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Re: st: Average age at first occurrence analysis


From   Steven Samuels <sjhsamuels@earthlink.net>
To   statalist@hsphsun2.harvard.edu
Subject   Re: st: Average age at first occurrence analysis
Date   Thu, 12 Feb 2009 13:34:26 -0500

Andrew,


Andrew:

I'm not familiar with the R package models, and I don't know what they do. In Stata, the Weibull model is available in -streg-. The Cox model can be considered a generalization: both are proportional hazard models; in the Weibull, there is a parametric form for the hazard function; in the Cox model there is not. As Greenland and Boshuizen show, the PH assumption is not necessary to an age-at-onset analysis. One can compute the difference between portions of any two survival curves. If the Weibull assumption does hold, then one can do it parametrically. Obviously the caveats that Wilk and Lash raise apply.

The two articles you referred to are both available online.
http://ete-online.com/content/4/1/1    Wilk and Lash
http://ije.oxfordjournals.org/cgi/reprint/26/4/867 Greenland and Boshuizen

Best,

Steve

On Feb 11, 2009, at 7:46 PM, Andrew John Brunskill wrote:

Please would any kind people suggest some stata commands that would allow me to calculate estimated average times , using Weibull type models, with particular emphasis on their use in case only designs. The only reference in the stata list I can find is on the shared frailty model but most of the sources I can find are on the Cox (proportional hazards) model. There was a very valuable paper by Boshuizen HC and Greenland S Int J Epidemiology 1997 26 4 867 âAverage age at first occurrence as an alternative occurrence parameterâ which âencouraged the development of suitable packaged software allowing the fitting of these modelsâ and an excellent but scary paper by Wilk JB and Lash TL Emerging Themes in Epidemiology 2007 4:1 âRisk factors studies of age-at-onset..:a cautionary taleâ which shows the methodological and interpretative problems. Prof Greenland has been kind enough to clarify for me what I need to understand. What I would love to get as a reasonably numerate medical epidemiologist ( but not someone who models bus waiting times in greek numerals in my head (alas!) )is a good book or source (lecture notes??) with some worked commands in hopefully stata. My work is on data on kidney failure and transplant so it might even be helpful to some other people sometime! Thanks very much for any replies. Andrew Brunskill andrew@anzdata.org.au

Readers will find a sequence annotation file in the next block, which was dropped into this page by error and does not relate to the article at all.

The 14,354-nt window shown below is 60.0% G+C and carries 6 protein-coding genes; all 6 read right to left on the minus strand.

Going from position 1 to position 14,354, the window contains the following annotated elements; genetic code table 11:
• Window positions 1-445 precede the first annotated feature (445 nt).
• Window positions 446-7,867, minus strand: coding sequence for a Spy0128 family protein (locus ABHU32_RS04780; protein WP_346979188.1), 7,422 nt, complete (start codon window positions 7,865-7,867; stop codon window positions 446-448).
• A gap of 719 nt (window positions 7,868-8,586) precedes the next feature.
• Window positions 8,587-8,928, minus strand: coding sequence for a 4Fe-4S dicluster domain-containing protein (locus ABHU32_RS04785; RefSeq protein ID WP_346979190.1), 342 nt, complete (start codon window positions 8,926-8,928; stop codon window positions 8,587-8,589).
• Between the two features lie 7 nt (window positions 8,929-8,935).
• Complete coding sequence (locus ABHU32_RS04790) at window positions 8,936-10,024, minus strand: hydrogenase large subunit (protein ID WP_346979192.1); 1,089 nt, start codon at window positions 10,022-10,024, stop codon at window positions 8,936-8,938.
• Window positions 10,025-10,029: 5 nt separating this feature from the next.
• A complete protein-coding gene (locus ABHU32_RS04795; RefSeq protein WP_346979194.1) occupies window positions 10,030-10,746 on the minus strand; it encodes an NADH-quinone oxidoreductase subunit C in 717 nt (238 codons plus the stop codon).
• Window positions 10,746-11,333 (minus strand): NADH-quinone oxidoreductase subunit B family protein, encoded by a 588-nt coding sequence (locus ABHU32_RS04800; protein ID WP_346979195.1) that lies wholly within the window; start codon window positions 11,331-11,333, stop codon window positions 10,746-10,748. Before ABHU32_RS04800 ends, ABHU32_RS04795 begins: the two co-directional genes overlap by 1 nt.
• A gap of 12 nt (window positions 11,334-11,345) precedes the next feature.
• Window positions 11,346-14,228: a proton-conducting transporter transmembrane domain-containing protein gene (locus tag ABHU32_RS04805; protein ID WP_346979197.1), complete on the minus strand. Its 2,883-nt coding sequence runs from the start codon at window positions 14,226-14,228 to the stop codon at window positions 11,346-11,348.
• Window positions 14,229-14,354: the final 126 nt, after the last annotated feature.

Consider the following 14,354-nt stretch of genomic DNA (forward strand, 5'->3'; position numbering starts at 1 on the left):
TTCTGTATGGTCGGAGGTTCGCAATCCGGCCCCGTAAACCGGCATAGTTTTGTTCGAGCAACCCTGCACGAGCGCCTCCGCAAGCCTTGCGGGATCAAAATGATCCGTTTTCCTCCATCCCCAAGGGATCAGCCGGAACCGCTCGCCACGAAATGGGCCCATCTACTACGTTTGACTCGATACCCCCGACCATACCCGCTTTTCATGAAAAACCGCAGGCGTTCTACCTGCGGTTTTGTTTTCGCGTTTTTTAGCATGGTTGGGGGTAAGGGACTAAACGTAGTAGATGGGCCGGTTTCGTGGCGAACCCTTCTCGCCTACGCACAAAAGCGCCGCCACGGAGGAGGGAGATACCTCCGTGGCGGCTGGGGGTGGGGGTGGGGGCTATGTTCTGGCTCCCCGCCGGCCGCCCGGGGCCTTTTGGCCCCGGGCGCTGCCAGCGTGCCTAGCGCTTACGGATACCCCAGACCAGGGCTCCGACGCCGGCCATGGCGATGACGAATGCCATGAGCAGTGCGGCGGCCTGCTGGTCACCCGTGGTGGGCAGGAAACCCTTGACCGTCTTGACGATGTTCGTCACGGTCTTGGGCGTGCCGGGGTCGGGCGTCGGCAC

Andrew J Brunskill,
University of Washington  jaberwok@u.washington.edu
Fellow in Epidemiology ANZDATA andrew@anzdata.org.au



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